Briefs Using Firac Method Essay

1256 Words Nov 26th, 2011 6 Pages
Mitchell v. Lovington Good Samaritan Center, Inc., 555 P.2d 696 (1976).

Facts: The appellee was terminated from the Lovington Good Samaritan Center, Inc. on June 4, 1974. On June 12, 1974 Mrs. Mitchell applied for unemployment compensation benefits. She was initially disqualified from seven weeks of benefits by a deputy of the Unemployment Security Commission. Mrs. Mitchell then filed an appeal, and the Appeal Tribunal reversed the deputy’s decision. Mrs. Mitchell’s benefits were reinstated on August 28, 1974. On September 13, 1974 the Center appealed the decision made by the Appeal tribunal to the whole Commission. The Commission overruled the Appeal Tribunal and reinstated the seven week disqualification period. Mrs. Mitchell then
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At issue is whether the misconduct which warranted the termination rose to the level of misconduct which would warrant the denial of unemployment compensation. Rodman recognizes the “last straw” doctrine, but contends that the district court erred in applying the rule in this case because her infractions on February 15 were the result of third parties over whom she had no control. Rodman contends that she may not be denied unemployment benefits where the “last straw” which led to her termination was not willful or intentional, especially where, under the employer’s policy, she could not have been discharged at all prior to this final incident.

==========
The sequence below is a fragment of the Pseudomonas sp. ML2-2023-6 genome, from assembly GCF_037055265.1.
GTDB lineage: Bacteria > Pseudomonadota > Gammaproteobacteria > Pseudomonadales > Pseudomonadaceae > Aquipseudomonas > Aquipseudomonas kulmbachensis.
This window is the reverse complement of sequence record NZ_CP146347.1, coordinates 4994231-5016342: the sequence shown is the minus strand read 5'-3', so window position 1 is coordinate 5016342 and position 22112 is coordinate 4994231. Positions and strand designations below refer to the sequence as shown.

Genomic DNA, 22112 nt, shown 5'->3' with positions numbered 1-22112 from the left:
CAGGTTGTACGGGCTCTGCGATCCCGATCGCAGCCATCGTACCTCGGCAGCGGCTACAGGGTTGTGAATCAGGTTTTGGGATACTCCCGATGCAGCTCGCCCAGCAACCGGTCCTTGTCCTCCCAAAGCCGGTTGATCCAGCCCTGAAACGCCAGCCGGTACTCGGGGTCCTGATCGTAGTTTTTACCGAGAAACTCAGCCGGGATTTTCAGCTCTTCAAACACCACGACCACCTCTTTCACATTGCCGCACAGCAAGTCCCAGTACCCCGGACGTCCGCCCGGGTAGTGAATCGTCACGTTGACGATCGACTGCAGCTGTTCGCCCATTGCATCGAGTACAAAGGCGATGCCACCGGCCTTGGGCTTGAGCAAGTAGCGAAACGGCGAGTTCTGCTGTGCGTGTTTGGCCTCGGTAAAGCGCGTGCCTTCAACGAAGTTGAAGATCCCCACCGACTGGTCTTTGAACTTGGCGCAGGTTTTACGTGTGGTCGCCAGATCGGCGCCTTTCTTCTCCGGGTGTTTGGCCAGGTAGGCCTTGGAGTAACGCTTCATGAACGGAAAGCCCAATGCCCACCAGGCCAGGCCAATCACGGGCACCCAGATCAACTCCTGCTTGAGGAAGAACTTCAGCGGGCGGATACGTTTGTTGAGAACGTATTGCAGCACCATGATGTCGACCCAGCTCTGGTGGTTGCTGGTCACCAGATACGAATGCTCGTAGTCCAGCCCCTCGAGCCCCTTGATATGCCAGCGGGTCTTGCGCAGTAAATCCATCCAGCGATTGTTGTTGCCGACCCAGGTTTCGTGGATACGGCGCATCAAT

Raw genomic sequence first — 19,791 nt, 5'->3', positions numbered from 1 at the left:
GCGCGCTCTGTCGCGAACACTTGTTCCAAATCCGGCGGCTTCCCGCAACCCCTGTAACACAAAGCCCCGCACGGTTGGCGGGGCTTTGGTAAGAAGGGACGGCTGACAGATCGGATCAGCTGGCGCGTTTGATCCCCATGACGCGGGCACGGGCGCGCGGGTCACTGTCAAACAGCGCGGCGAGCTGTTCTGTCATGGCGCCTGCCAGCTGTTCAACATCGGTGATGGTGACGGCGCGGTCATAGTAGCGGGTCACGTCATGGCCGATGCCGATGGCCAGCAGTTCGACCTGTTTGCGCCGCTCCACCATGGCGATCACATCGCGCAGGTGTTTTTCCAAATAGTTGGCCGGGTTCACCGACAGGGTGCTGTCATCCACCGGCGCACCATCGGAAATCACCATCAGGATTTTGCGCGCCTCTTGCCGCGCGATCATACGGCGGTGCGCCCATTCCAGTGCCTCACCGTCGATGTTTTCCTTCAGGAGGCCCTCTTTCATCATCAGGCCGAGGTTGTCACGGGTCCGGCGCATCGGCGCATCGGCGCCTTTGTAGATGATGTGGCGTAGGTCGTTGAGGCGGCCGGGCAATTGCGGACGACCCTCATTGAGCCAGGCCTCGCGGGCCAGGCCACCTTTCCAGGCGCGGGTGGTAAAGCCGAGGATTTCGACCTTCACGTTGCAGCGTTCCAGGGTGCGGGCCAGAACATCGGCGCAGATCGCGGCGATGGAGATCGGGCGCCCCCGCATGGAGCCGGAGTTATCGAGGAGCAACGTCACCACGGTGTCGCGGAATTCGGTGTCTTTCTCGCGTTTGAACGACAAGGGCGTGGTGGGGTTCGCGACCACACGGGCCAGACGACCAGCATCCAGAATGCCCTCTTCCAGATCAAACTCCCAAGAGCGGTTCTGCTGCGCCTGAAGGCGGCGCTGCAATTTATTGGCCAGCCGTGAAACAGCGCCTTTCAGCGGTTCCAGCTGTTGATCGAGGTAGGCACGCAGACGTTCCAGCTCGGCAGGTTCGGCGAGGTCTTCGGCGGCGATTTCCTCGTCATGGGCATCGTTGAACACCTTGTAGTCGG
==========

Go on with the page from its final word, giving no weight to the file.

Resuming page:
Issue: If substantial evidence existed that Rodman’s conduct on February 15, considered in light of the totality of circumstances including her previous history of personal phone calls and unauthorized visitors, showed a willful or wanton disregard for her employee’s interests, then Rodman’s benefits were properly denied.

Rule: We believe that termination for a series of incidents which, taken together, may constitute “misconduct” is distinguishable from termination for a single incident following one or more corrective action notices. In the latter event, as here, we hold that the “last straw” must demonstrate a willful or wanton disregard for the employer’s interests for unemployment benefits to be denied.
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